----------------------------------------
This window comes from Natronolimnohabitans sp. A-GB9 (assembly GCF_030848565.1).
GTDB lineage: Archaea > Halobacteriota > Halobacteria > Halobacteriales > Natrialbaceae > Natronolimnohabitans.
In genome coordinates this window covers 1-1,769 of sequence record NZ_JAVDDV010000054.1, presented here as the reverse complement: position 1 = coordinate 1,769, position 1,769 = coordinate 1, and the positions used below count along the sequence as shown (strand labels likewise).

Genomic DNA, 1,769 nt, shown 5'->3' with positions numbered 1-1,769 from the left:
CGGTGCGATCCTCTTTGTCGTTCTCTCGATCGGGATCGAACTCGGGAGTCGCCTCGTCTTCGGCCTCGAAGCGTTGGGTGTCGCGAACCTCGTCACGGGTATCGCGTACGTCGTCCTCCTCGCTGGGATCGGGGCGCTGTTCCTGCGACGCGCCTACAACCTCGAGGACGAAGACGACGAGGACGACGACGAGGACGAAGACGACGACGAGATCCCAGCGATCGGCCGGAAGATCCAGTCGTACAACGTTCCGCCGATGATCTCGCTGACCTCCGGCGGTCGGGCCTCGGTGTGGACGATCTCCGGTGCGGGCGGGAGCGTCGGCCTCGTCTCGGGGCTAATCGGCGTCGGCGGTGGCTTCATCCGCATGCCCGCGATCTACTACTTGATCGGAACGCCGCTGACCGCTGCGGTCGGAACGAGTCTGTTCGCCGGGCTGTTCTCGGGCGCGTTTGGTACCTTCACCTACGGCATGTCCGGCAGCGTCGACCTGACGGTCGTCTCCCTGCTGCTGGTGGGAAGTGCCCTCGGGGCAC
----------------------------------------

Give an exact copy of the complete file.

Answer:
This window comes from Natronolimnohabitans sp. A-GB9 (assembly GCF_030848565.1).
GTDB lineage: Archaea > Halobacteriota > Halobacteria > Halobacteriales > Natrialbaceae > Natronolimnohabitans.
In genome coordinates this window covers 1-1,769 of sequence record NZ_JAVDDV010000054.1, presented here as the reverse complement: position 1 = coordinate 1,769, position 1,769 = coordinate 1, and the positions used below count along the sequence as shown (strand labels likewise).

Genomic DNA, 1,769 nt, shown 5'->3' with positions numbered 1-1,769 from the left:
CGGTGCGATCCTCTTTGTCGTTCTCTCGATCGGGATCGAACTCGGGAGTCGCCTCGTCTTCGGCCTCGAAGCGTTGGGTGTCGCGAACCTCGTCACGGGTATCGCGTACGTCGTCCTCCTCGCTGGGATCGGGGCGCTGTTCCTGCGACGCGCCTACAACCTCGAGGACGAAGACGACGAGGACGACGACGAGGACGAAGACGACGACGAGATCCCAGCGATCGGCCGGAAGATCCAGTCGTACAACGTTCCGCCGATGATCTCGCTGACCTCCGGCGGTCGGGCCTCGGTGTGGACGATCTCCGGTGCGGGCGGGAGCGTCGGCCTCGTCTCGGGGCTAATCGGCGTCGGCGGTGGCTTCATCCGCATGCCCGCGATCTACTACTTGATCGGAACGCCGCTGACCGCTGCGGTCGGAACGAGTCTGTTCGCCGGGCTGTTCTCGGGCGCGTTTGGTACCTTCACCTACGGCATGTCCGGCAGCGTCGACCTGACGGTCGTCTCCCTGCTGCTGGTGGGAAGTGCCCTCGGGGCAC